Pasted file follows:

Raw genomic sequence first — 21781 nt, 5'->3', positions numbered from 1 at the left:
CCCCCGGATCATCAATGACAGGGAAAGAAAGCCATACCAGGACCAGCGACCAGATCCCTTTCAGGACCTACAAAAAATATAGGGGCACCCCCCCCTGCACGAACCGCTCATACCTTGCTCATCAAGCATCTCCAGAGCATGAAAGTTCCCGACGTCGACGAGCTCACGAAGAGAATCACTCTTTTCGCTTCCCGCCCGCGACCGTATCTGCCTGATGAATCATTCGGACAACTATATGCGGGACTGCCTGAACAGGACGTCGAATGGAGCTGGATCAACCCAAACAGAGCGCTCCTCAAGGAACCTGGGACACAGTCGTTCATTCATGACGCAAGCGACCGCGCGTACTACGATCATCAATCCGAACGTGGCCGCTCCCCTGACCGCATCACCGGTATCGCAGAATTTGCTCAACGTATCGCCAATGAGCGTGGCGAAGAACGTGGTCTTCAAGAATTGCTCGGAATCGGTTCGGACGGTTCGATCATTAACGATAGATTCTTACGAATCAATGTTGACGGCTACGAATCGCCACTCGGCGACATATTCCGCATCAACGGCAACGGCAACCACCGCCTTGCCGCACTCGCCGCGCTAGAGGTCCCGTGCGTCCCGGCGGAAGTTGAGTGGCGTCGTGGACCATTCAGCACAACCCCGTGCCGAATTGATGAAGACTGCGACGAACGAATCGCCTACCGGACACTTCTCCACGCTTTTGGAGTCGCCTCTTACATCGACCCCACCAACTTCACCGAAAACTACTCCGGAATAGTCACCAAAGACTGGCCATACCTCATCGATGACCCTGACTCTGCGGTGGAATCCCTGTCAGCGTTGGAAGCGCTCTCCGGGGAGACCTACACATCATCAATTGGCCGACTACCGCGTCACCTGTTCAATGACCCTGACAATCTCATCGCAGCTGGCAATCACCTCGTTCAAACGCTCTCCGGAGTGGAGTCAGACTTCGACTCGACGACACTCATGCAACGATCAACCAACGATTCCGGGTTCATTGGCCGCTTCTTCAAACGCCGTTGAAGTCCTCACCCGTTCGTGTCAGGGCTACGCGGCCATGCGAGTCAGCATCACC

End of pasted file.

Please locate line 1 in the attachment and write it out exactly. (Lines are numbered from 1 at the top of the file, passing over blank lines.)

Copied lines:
Raw genomic sequence first — 21781 nt, 5'->3', positions numbered from 1 at the left: